Originally Posted by Bobbo22
When looking at pole saws, what's the most important thing to look for - aside from doing the job...?
Sounds like you guys are really into Echo for the durable shaft.
What about extended pole size? Weight? Telescopic pole? Shoulder strap?
What's the "perfect pole saw"?
I was in the same dilemma a few years back. Though I don't climb much anymore I'm a licensed arborist (well used to be) and spend most of the winter logging pulp- and firewood. I can usually tell a good saw from a bad one but 'm no expert on pole pruners. Anyway here's what I can remember:
Engine: I suppose a pole saw or any chainsaw for that matter works better with a 2-stroke. They are just more powerful, easier to control and have a more snappy response which you need when pruning.
Tubes: If I recall correctly, Echo has a 3-piece drive (cable + splined shaft + hollow shaft) whilst Stihl's is 4-piece (normal shaft + hollow + splined shaft + hollow) and supposedly superior. Both units were easy to adjust, there's a knob you undo and pull the shaft in/out.
Handle: Stihl has a normal trimmer grip whilst Echo is equipped with a bow supposedly designed for pruning. Personally I think the Echo handle looks goofy and I probably wouldn't have liked it, it also doesn't work upside down.
Gear-case: I couldn't really tell but both casings looked decent. I liked Echo's a tad better because it had two bar studs. Mind you a single nut is OK to hold 12" bars but I like two nuts much better. Echo also had a beefier bumper and a hook-like backside so you could pull small twigs down. Neither pruner had real chainsaw bumper spikes but both provided enough ground clearance to prevent the chain scraping the ground when starting.
Oil tank: Both oil tanks were small but Echo's was better. It's a single piece tank vs. a split design so should seal better. It had a normal filler cap vs. the flippy gadget from Stihl. If anyone thinks Stihl's flip-up gas caps are junk, I can attest that they are even greater junk when used as bar oil caps. It makes a huge mess when refilling. Also, the Echo tank vents to clean air, whilst Stihl vents to the chain area. It's probably only a matter of time before the vent valve plugs up with sawdust.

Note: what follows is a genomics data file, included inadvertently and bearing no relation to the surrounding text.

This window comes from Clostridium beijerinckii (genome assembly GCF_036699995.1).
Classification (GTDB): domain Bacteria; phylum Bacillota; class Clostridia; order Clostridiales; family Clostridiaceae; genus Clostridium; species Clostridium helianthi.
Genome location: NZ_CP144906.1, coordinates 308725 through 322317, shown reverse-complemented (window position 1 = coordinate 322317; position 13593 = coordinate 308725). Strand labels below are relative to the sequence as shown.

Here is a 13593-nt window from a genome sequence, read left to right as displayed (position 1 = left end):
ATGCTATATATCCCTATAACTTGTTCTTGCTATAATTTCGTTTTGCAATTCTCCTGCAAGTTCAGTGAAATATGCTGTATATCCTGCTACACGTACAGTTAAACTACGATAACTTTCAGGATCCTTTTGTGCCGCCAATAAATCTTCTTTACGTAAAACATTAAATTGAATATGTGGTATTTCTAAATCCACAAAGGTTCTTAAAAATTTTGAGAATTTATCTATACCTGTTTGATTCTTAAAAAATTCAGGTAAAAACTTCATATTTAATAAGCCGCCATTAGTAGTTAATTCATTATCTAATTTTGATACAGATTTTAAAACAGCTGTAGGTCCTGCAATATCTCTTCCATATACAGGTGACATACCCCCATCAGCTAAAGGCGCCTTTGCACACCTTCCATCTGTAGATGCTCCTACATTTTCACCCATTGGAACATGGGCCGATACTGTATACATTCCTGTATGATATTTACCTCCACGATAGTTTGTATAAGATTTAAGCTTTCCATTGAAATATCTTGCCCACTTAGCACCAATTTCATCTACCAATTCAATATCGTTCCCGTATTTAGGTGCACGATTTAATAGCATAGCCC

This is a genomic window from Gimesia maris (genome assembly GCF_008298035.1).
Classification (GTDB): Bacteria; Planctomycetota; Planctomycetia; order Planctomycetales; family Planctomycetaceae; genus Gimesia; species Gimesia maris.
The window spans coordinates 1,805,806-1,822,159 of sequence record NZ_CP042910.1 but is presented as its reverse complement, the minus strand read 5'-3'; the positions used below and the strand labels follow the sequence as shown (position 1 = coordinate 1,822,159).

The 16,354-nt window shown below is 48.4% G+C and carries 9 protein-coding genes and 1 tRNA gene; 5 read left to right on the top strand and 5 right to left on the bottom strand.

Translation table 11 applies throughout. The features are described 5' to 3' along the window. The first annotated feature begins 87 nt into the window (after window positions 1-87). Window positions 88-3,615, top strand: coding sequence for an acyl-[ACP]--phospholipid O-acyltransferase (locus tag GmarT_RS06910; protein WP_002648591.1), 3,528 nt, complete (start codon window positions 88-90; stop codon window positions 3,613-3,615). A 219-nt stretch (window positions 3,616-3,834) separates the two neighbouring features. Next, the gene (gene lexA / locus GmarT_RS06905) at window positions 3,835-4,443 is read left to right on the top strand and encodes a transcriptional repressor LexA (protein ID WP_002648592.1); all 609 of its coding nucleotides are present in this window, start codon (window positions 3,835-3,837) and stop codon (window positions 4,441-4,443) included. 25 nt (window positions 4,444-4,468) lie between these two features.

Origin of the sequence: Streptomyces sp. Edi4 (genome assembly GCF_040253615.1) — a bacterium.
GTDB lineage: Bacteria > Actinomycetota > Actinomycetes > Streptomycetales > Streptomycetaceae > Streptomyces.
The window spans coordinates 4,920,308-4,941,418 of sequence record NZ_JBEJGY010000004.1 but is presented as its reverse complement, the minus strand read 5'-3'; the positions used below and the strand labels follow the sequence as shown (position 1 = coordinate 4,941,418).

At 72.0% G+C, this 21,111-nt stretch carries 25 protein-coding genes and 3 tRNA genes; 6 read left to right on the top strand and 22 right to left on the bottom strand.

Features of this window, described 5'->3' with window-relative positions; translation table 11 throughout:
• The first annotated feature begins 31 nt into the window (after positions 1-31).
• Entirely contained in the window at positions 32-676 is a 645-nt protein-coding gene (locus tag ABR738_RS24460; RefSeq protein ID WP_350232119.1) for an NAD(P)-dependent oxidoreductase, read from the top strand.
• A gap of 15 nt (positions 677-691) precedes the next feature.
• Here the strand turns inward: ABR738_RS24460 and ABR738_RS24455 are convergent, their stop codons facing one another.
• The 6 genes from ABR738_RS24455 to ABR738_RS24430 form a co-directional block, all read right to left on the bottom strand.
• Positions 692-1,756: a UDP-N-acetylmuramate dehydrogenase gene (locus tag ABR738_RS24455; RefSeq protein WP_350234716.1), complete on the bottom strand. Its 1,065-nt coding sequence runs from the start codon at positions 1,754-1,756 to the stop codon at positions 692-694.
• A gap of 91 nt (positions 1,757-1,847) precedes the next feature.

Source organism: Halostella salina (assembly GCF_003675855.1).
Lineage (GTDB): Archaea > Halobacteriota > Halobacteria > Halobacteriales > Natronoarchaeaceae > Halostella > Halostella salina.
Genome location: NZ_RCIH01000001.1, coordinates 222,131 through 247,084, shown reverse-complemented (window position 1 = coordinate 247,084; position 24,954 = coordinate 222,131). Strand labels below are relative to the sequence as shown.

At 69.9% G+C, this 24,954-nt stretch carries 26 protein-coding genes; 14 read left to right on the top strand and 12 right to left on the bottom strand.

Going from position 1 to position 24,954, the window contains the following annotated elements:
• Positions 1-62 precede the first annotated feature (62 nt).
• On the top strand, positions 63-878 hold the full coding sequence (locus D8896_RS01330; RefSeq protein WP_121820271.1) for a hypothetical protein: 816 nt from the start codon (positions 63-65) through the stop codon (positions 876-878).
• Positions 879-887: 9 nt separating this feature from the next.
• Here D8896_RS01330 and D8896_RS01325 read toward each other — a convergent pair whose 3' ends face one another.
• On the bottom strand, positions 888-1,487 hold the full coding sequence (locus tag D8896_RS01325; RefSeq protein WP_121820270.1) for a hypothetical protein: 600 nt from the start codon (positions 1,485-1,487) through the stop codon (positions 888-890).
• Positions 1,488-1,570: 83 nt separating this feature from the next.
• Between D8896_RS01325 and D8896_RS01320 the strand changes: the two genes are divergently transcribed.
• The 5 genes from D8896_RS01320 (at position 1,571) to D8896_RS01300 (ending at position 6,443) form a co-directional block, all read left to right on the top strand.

Oil pump: Echo comes with an adjustable pump so you can set it low for trimming or on high flow when cutting thick branches. Stihl's pump is fixed flow, not a big drawback but can be annoying at times. It also has a fixed oil pickup tube/strainer, meaning if you turn the pruner upside-down it won't oil. Echo has a weighed filter on a flexible line, just like a real saw and will oil in any position. Unfortunately, the goofy handle prevents you from using it upside-down, which would be nice when doing an undercut as the chain would be pulling like normal and not pushing the head back.
Chain adjuster: Both units had adjustment screws on the side (where they should be) but whilst Stihl had a normal case mounted mechanism (sturdy) the one on the Echo was housed in the bar cover. This is a very unusual setup and I don't like it that much. Removal of the Echo bar cover also required an additional screw to be taken out which is likely to get lost.
Anyway that's all I can remember since I demoed the pruners some years ago. The units were Stihl HT101 and Echo PTT260. I also demoed a Shindaiwa multi-tool with pole pruner attachment which was not up to merit of the other two. Stihl may be No. 1 in chainsaws but Echo wins this one hands down.
I bough neither of them since I got a manual pruner from American Arbor. It has a really sharp blade and two wooden extension poles. It's longer, lighter and in the end probably just as fast as them motorized units when doing light stuff.